Not waste anymore: Maiden shipment of solid tannery soon
A local company is set to export solid waste generated at the Savar Tannery Industrial Estate (STIE), a move that could show the way for curbing the dumping of polluting materials in open yards and cutting the scope for environmental pollution.
If goes ahead as per plan, it would be the first solid tannery waste shipment from Bangladesh.
Anjuman Trading Corporation Ltd has received permission from the commerce ministry to export 200 tonnes of solid waste and would ship 20 tonnes by the end of this month or early next month, said its managing director Shaheen Ahamed.
The first consignment would be sent to a Cambodian company, and the export will bring $300 per tonne.
The Cambodian company is expected to buy 200 tonnes of solid tannery waste per month from Bangladesh.
Products such as animal feed, biogas, gelatin, glue, compost fertiliser, and leather fibre boards can be produced from solid tannery wastes.
Members of the Bangladesh Tanners Association (BTA) are in talks with some other companies in Vietnam and Indonesia to export tannery waste. Several local firms interested in shipping solid waste have recently applied to the commerce ministry.
About 64,000 tonnes of solid tannery waste is generated annually at the STIE. The amount is increasing day by day.
Mizanur Rahman, vice-president of the BTA and executive director of Samata Leather Complex Ltd, said that commercial gains can be made from the export of solid waste.
"Environmental pollution will also be prevented," he said, adding that the export would provide a solution to the solid waste management problem.
Some 154 tanneries have relocated their factories from the capital's Hazaribagh to the estate, which started its operations in 2017 following a project's inception in 2003.
The project cost was Tk 1,079 crore.
BTA General Secretary Shakawat Ullah said, "Every waste of leather is recycled. Hopefully, we will continue our business with the Cambodian company because we can supply them as per their demand."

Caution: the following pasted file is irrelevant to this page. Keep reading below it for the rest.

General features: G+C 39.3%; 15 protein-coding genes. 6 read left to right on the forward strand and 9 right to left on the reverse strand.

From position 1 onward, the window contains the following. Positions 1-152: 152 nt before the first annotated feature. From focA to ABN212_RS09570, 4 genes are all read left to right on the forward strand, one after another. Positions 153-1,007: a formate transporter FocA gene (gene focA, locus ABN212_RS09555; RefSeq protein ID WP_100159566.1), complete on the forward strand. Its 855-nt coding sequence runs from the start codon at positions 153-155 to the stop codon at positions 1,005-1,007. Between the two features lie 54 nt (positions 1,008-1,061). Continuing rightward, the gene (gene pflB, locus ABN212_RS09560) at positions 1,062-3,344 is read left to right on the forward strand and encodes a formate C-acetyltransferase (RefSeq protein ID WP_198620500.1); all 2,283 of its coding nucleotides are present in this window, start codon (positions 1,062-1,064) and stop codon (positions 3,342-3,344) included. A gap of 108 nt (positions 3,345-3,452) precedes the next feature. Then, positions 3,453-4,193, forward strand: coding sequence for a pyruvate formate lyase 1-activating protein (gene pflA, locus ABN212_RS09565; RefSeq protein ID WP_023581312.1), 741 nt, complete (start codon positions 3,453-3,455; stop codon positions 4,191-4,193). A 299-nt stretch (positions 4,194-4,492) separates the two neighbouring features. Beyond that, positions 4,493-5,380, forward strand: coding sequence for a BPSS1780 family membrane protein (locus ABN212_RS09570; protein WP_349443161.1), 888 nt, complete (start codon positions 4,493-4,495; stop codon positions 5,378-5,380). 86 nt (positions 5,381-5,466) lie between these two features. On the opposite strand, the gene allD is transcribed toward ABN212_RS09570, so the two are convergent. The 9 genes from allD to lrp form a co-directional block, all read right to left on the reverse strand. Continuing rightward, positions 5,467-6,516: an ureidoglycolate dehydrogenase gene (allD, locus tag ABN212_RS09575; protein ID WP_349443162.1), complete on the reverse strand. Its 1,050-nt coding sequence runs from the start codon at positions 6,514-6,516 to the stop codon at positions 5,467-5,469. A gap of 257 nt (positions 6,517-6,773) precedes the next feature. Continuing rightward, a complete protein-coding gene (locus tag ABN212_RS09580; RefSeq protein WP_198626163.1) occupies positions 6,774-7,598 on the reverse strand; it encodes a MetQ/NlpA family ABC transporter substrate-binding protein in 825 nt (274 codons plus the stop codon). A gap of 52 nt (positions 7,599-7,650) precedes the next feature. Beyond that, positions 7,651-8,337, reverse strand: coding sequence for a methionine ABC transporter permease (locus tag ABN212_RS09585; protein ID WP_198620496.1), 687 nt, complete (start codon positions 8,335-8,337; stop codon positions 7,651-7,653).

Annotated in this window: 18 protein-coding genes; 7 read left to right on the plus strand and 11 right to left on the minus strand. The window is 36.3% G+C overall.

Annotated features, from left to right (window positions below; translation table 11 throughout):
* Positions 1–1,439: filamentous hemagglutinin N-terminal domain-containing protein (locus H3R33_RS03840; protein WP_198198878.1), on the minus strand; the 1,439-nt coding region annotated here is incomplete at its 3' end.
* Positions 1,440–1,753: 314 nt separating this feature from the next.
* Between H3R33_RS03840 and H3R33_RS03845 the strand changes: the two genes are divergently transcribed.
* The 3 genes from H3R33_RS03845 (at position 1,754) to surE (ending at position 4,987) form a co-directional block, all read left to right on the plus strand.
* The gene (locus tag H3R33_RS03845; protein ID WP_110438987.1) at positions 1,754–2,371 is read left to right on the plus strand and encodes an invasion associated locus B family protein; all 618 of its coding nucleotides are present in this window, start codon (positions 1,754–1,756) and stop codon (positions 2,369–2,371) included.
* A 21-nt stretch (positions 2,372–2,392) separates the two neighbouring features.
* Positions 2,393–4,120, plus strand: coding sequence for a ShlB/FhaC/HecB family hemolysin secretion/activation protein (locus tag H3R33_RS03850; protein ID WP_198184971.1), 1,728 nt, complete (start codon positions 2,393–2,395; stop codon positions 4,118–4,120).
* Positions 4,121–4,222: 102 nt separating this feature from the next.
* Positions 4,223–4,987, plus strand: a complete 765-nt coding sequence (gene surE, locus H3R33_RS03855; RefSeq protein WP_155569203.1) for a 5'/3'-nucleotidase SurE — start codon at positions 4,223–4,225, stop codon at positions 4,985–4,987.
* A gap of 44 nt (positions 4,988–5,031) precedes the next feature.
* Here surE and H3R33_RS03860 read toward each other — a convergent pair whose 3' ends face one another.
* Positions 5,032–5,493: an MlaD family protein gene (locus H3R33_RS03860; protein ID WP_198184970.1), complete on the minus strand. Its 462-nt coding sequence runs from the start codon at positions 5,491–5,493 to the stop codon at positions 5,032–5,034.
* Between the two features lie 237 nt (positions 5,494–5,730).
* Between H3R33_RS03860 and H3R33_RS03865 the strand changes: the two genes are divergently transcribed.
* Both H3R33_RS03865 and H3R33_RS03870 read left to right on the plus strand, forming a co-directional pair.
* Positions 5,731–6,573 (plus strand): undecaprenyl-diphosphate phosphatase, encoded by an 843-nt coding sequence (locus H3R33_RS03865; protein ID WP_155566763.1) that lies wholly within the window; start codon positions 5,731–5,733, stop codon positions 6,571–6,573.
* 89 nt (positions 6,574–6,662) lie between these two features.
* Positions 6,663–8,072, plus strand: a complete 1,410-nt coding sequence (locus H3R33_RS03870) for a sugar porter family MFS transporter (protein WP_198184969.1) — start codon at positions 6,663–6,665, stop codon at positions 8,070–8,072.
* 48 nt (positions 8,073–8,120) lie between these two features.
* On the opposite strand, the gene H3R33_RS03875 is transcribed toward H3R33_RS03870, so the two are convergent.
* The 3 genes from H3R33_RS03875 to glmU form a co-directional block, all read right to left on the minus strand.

Satyendra Nath Paul, chief engineer of the Dhaka Tannery Industrial Estate Waste Treatment Plant Company, said: "It is good news that solid waste export opportunities have been created. All kinds of cooperation will be provided to the BTA from our side."
Bangladesh will have to rely on exports to get rid of the solid waste being generated at the STIE since it does not have any facility to recycle them. This has forced tanneries to throw them in the open yard located on the bank of the Dhaleshwari, threatening to cause environmental pollution and pollute the river.
The STIE's central effluent treatment plant can treat liquid waste. About 25,000 tonnes of liquid waste are generated annually there.
Local residents praised the development since the establishment of the estate has created various problems.
"If the export market is big, it would be good for us since our environment will not be polluted," said one resident.
Sharif Jamil, general secretary of the Bangladesh Poribesh Andolon, a platform of environmentalists, also welcomed the export move.
He, however, added: "It would have been better if solid wastes could be recycled locally and various products could be made from them."
The environmentalist said how solid waste management would be done should have been in the plan of the STIE project.
"But unfortunately, it wasn't there. As a result, solid wastes are left under the open sky that pollute air."
An Italian company, Ilsa SPA, had proposed to manage the solid waste so that it could recycle it into biogas and fertilisers, under a joint venture with a local company.
Under the plan, a solid waste management factory was supposed to be built in Gazipur. But the proposal did not see the light of the day as it was not in line with the expectations of the Bangladesh Small and Cottage Industries Corporation, which owns the STIE, said a top official earlier.
In most countries, solid waste management operations are typically a local responsibility, and nearly 70 per cent of countries have established institutions with responsibility for policy development and regulatory oversight in the waste sector, according to the World Bank.
Shaheen Ahamed, however, said: "If you want to recycle solid wastes and make products from them in Bangladesh, you will have to come up with a million-dollar project."
"Since we have not been able to attract a foreign investor for this type of project, we could not set up any factory to manufacture products from solid waste."
"But if some money is earned by exporting solid waste, that is good," he told The Daily Star.
The global solid waste management market size was $285 billion in 2019 and is projected to reach $366 billion by 2027, said Fortune Business Insights, an Indian market research firm.